Azure App Service, Azure Cloud, Cloud Computing, Visual Studio

Remote debugging App Service using visual Studio, monitoring and configuring alerts: Part 3

I am putting together a series for people who are excited to bring Azure into their software development life cycle and use Azure cloud’s extensive services to their full potential.

In this series, I will cover as below:

  1. Getting Started with Azure Development, Create App Service Plan and Publish MVC project using Visual Studio
  2. Deployment Slots and Slot Swap on Azure App Service using Visual Studio and Azure SDK
  3. Remote debugging App Service using visual Studio, monitoring and configuring alerts
  4. Diagnostic logs, live stream, process explorer and KUDU
  5. How to use Azure SQL Database in Dot.net Applications
  6. How to use Azure DocumentDB or Azure Cosmos DB in our Dot.net Applications
  7. How to use Visual Studio Team Service to do continuous Integration and continuous delivery
  8. Azure storage data services types and how to store files in azure storage account 1/2
  9. Azure storage data services types and how to store files in azure storage account 2/2
  10. How to use Azure Functions and trigger on new image/blob creation in Azure Storage using BlobTrigger 1/2
  11. How to use Azure Functions and trigger on new image/blob creation in Azure Storage using BlobTrigger 2/2

If you do not know where to start, please check my blog post, which covers detail about getting subscription and setting up. In this series, we assume that you already have active Azure subscription and Visual Studio 2013 or later installed on your system.

  1. Remote debugging App Service using visual Studio, monitoring and configuring alerts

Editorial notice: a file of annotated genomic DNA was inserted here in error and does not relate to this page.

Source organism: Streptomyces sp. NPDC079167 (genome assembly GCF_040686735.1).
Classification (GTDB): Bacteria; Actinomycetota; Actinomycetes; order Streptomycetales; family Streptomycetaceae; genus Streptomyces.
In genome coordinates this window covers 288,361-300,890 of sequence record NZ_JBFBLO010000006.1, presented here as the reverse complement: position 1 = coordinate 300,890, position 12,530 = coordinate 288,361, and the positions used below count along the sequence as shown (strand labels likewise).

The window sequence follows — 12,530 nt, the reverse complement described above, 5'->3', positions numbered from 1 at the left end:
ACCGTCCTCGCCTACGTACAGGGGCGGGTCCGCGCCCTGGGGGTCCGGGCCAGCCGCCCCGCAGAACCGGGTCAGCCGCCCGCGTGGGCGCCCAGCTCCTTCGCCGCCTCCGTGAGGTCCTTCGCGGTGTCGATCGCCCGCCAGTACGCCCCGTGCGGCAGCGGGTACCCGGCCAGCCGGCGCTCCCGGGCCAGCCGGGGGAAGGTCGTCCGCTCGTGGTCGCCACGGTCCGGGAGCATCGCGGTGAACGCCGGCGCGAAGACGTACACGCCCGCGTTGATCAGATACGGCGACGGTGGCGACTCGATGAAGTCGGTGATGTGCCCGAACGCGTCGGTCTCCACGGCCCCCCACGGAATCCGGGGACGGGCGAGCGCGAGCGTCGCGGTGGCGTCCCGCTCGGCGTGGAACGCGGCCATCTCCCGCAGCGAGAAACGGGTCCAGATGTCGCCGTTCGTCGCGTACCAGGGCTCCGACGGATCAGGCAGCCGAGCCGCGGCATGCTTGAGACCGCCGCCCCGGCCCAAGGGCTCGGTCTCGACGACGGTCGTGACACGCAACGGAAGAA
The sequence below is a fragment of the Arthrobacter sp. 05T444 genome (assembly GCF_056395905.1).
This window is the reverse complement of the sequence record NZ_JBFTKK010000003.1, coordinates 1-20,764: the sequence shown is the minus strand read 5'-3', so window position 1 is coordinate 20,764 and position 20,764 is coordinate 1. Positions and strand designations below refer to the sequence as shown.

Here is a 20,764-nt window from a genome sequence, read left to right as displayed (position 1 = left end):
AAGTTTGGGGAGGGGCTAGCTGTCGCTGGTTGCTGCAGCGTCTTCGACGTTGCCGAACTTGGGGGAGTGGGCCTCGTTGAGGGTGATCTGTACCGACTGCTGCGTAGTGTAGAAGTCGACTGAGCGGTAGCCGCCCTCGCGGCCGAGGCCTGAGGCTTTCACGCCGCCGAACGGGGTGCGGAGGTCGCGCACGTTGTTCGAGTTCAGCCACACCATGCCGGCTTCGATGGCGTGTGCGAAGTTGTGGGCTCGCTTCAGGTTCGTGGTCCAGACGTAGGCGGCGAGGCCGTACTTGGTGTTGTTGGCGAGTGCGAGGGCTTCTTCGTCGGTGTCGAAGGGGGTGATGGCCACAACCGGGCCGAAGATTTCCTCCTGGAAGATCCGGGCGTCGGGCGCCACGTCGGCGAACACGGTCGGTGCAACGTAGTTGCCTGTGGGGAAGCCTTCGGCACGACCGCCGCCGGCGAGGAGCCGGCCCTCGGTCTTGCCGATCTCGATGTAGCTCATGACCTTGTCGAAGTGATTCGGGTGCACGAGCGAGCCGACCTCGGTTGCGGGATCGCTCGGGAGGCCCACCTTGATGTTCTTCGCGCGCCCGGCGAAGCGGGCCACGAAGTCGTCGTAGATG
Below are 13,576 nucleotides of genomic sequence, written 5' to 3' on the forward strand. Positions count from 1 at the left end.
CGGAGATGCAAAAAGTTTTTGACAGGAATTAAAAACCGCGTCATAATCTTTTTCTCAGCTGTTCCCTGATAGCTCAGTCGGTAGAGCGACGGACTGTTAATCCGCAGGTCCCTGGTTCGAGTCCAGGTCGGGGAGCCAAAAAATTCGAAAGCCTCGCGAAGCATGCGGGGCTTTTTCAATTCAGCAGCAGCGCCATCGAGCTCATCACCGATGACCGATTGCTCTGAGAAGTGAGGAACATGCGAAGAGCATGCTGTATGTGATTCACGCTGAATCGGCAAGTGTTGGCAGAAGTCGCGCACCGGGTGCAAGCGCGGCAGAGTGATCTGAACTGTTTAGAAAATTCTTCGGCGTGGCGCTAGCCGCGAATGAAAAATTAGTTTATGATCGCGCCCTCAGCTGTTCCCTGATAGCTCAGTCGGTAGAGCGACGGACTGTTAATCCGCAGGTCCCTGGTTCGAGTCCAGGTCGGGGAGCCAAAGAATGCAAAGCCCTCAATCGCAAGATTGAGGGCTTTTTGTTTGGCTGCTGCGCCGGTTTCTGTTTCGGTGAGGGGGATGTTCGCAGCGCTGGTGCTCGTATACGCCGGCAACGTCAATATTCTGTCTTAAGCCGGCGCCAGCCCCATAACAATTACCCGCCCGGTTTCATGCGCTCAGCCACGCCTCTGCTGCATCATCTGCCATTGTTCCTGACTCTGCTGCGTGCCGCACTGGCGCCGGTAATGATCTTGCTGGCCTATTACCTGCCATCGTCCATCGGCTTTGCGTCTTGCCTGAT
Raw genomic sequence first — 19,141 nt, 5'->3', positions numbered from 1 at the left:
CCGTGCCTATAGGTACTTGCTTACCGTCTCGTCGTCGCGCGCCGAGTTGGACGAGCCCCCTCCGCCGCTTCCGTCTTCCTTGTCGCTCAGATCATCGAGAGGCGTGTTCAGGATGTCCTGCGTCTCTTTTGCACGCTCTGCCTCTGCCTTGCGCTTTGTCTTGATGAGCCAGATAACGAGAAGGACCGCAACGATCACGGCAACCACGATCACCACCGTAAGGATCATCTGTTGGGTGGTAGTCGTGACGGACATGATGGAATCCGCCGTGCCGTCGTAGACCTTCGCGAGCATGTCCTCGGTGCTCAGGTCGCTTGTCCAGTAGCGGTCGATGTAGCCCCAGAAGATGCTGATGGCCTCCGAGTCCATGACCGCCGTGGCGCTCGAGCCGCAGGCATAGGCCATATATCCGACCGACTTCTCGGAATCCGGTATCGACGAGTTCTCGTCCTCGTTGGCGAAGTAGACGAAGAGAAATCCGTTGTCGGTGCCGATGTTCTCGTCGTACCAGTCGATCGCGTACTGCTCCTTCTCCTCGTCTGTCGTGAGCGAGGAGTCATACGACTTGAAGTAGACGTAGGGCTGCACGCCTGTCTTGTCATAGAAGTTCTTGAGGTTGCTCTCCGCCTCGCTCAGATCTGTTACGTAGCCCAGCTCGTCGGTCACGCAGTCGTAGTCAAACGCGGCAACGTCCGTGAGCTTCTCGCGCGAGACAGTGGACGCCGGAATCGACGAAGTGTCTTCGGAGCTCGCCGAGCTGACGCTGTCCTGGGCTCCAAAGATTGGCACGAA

We have successfully configured the deployment slot in previous post, now we are going for remote debugging. In Azure remote debugging using visual Studio is not enabled by default, you have to enable debugging for specific VS version to debug. Although if you have permissions you can do it by Visual Studio if you do not have enough permissions, please ask your Azure Subscription owner. In our case we are the owner of Azure Subscription so we will proceed for debugging with out requiring any permissions,

If you have not already opened your visual studio, then open it and load the project you had deployed earlier. Now go to Cloud Explorer | your subscription | Select your app | Actions | Click on Attach debugger.

Figure 1 Remote Debugging

Debugger will be attached, it may take some time depending upon your internet connection speed and your location distance to Azure Data center, If you are getting error like below, that means you do not have permissions to debug or you have not enabled Debugging for your App Service, remember by default debugging is not enabled. In my case, it was referring to firewall settings and we found out that there were some ports closed which needed to be opened to communicate with Azure.

Figure 2 Error While connecting to Remote Debugging Session

Go to Azure Portal and then App Service | Settings | Application Settings | Debugging | enable Remote debugging and also choose visual studio version and click save. Now by this step your debugger should be attached successfully.

Figure 3 Enabling Remote Debugging

If you still not able to resolve the problem please consult my recent post which discuss the steps to fix common debugging issues.

Also check Microsoft page

Once you are in debugging mode, you can use all the tools that you use while debugging locally.

App Service Monitoring

Let us move on to monitoring our App Service.

Azure provide you multiple ways to monitor your App Service, Let us explore them, go to Azure Portal and then App Service | Overview, in this view you can see the basic information about http errors, data in, data out, number of requests and Average response time. All though this view will satisfy most users, but you can even drill down and generate custom views for you as well, just click on any of the chart and you will see a new view, in which you can tailor the chart according to your metrics.